Is 'Big Food's' Big Money Influencing the Science of Nutrition?

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David Allison is a renowned scientist who runs an obesity research center at the University of Alabama in Birmingham. He has a 108-page resume and was honored at the White House.

But even though study after study have shown soda to be a significant contributor to America's staggering obesity crisis, he says there is too little "solid evidence."

Meanwhile, the Centers for Disease Control last week warned teenagers to cut down on their soda consumption, citing studies that show soda contributes to obesity and other health problems such as diabetes.

Allison has said such studies haven't been rigorous enough to prove soda contributes to obesity, but critics say his skepticism stems from his financial ties to entities such as Coca-Cola, Pepsi and the American Beverage Association, who, critics say, have paid Allison to poke holes in the scientific consensus.

"And then his articles can be cited by the companies, can be used to say, 'Look at this article in a major journal concludes we don't know yet if sugar sweetened beverages are bad for children and adult health,'" said Barry Popkin, a food researcher at the University of North Carolina.

It's not just soda companies. Allison has also taken money from Kraft, McDonald's, General Mills, Kellogg's, Mars and Nabisco, according to his financial disclosures.

Allison, who studied at Hofstra, Johns Hopkins and Columbia universities, was paid by the New York Restaurant Association to file an affidavit in its case against New York City and its law requiring restaurants to post calorie information on menus, saying the law might actually make people eat more.

His actions outraged many of his colleagues and Allison eventually submitted his resignation as the incoming president of the Obesity Society over the controversy that followed the filing of his affidavit, which he signed as president-elect of the Obesity Society.

Allison has also taken an industry-friendly stance when it comes to breast feeding.

The International Formula Council funded Allison's research questioning the World Health Organization's assertion that breast-feeding cuts a child's risk of obesity. The paper was published in the November 2008 issue of Obesity Reviews.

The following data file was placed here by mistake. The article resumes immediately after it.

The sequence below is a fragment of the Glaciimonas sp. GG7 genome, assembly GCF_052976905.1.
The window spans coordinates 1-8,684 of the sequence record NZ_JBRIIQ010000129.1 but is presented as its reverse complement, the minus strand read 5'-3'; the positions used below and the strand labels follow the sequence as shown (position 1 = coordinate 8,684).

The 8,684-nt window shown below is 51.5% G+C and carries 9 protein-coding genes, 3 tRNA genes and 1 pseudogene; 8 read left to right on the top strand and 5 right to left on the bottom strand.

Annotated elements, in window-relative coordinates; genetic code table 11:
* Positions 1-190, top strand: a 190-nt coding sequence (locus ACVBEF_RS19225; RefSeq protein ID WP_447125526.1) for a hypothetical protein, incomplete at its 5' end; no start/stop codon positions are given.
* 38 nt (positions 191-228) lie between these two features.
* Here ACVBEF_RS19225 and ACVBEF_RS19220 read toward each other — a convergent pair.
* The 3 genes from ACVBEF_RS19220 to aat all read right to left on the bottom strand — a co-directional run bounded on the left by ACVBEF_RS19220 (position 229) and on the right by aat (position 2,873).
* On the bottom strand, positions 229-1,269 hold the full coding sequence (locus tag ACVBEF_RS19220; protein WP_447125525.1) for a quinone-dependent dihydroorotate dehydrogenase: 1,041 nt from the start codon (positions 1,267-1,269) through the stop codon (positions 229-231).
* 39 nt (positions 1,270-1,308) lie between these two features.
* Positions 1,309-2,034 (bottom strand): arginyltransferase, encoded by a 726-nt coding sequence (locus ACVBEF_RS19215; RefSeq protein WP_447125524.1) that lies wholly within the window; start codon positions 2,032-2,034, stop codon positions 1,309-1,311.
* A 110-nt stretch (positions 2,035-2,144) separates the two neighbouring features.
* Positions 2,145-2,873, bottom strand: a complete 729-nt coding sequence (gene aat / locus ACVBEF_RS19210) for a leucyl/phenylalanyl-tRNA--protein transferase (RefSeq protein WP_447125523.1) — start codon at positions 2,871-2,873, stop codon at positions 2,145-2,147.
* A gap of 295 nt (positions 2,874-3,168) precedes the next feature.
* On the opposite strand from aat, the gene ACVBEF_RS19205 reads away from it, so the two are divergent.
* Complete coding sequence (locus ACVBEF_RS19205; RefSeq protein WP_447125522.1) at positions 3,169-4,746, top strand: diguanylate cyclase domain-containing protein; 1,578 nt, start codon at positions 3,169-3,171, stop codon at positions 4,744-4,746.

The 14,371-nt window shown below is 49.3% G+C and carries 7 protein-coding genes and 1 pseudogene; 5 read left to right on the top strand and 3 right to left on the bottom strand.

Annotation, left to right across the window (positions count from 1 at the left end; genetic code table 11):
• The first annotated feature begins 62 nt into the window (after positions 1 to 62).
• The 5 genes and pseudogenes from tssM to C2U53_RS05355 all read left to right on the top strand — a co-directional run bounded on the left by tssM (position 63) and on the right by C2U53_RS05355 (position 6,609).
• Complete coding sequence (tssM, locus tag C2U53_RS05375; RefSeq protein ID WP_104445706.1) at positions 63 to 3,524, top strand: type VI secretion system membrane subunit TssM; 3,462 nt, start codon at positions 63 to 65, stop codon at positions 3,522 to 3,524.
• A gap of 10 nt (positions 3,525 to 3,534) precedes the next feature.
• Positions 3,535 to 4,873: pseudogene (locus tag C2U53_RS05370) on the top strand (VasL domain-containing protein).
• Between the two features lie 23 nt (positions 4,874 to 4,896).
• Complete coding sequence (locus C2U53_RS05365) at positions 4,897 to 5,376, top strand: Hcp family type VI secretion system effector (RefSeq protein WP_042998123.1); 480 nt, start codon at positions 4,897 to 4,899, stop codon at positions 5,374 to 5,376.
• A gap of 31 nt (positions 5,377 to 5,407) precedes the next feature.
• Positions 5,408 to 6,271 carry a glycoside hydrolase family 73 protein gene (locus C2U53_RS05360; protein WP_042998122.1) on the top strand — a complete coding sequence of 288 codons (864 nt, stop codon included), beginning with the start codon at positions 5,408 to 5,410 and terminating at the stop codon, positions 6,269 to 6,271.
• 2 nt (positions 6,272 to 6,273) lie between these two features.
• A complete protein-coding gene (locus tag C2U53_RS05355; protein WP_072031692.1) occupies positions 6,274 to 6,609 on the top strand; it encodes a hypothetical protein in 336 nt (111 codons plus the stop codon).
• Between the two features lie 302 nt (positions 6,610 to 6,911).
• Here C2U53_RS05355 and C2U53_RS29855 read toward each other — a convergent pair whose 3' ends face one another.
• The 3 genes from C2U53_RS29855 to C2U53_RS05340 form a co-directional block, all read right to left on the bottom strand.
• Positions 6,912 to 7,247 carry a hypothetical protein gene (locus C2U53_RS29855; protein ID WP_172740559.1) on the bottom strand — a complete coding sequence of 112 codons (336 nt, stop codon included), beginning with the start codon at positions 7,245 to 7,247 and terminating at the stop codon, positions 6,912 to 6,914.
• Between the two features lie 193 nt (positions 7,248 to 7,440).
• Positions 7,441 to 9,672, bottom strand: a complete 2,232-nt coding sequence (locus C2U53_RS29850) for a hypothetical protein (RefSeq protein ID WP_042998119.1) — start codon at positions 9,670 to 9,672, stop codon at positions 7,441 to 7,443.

Critics say Allison is part of a concerted effort by big food to co-opt scientists not only by funding their research but by offering them lucrative speaking and consulting deals, in an effort to confuse U.S. families about the health effects of popular food products.

Such tactics, critics say, are similar to those once used by Big Tobacco.

In a recent commentary in the Journal of the American Medical Association, respected food researchers asserted that the industry has participated in "deceptive science and advocacy." They say "the food and beverage industry has created or funded front groups reminiscent of the tobacco institute that give the appearance of grassroots support."

The groups, they say, include Americans Against Food Taxes and the Center for Consumer Freedom, organizations that are largely funded by the food and beverage industries.

"Big tobacco, big sugar," food researcher Popkin said, "identical in the way they treat scientists."

Popkin admits he has taken some industry money for research but, he says, turned down many of big food's most tantalizing offers.

"I've been offered $5,000 to go speak to this meeting or that meeting," he said. "You get $2,000 to $5,000 a day. They'll fly you on business class tickets to exotic places. They'll take you to Paris or Rio. They'll take you to places in Brazil."

The food companies don't just fund individual scientists; they also give money to entire groups.

The Children's Hospital of Philadelphia was criticized for taking $10 million for obesity research from the soda industry, and after the American Association of Family Physicians took money from Coca-Cola, some members ripped up their membership cards.

Both groups say their scientific conclusions are not affected by industry funding.

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